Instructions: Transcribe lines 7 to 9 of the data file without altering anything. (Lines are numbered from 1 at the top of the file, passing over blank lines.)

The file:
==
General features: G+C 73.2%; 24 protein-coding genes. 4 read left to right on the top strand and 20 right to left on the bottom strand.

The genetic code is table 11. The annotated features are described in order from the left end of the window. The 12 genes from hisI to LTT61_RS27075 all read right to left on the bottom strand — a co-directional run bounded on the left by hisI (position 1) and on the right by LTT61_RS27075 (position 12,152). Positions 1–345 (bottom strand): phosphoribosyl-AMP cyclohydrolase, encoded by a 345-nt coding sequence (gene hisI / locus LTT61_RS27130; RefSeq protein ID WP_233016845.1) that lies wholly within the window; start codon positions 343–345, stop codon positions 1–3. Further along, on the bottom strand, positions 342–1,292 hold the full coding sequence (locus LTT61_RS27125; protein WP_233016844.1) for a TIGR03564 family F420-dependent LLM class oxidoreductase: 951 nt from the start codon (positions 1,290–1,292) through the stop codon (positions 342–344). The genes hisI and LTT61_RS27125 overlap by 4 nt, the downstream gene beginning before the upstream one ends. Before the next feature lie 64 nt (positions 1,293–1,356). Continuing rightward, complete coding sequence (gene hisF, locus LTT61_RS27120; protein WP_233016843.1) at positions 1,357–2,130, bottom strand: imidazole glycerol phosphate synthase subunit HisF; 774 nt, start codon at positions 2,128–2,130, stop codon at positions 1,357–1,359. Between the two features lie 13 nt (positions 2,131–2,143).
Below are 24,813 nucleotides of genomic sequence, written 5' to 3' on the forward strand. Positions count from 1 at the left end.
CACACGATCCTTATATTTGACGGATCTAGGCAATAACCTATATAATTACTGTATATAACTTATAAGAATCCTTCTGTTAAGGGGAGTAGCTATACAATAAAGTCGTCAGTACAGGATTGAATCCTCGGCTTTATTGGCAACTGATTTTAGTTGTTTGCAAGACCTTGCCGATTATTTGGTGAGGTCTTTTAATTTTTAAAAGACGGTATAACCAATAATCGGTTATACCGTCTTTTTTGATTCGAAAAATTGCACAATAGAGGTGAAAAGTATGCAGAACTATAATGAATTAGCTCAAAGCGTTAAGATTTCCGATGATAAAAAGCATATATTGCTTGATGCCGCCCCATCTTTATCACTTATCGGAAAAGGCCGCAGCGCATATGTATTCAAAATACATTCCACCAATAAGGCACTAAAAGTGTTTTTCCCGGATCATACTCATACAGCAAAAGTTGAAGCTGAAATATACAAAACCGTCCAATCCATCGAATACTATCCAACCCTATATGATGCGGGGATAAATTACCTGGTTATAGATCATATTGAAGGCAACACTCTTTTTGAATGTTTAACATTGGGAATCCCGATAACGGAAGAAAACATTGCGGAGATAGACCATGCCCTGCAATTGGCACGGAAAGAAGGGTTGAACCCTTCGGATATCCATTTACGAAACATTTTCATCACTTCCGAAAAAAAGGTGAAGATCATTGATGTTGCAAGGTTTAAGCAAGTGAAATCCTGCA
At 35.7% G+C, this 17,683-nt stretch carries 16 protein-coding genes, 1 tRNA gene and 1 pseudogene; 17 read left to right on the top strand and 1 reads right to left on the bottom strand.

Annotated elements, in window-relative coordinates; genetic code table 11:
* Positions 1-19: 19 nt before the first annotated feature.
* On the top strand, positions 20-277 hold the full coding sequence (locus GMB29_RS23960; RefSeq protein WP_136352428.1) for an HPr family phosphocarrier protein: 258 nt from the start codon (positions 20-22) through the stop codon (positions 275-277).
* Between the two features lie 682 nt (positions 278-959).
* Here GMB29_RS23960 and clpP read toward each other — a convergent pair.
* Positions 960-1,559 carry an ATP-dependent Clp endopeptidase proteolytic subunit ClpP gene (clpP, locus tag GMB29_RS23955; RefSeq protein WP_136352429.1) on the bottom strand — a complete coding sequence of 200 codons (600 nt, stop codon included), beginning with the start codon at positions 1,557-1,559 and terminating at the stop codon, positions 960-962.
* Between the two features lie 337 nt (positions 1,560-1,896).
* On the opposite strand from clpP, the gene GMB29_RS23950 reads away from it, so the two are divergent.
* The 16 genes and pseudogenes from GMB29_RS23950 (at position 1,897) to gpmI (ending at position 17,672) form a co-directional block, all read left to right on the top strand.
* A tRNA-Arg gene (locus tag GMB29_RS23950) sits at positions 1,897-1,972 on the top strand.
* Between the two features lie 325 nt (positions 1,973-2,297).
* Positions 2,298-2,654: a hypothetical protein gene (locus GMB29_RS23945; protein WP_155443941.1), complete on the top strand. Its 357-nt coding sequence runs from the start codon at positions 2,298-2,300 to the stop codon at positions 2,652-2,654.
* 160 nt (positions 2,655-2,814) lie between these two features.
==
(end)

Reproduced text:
* Positions 1-19: 19 nt before the first annotated feature.
* On the top strand, positions 20-277 hold the full coding sequence (locus GMB29_RS23960; RefSeq protein WP_136352428.1) for an HPr family phosphocarrier protein: 258 nt from the start codon (positions 20-22) through the stop codon (positions 275-277).
* Between the two features lie 682 nt (positions 278-959).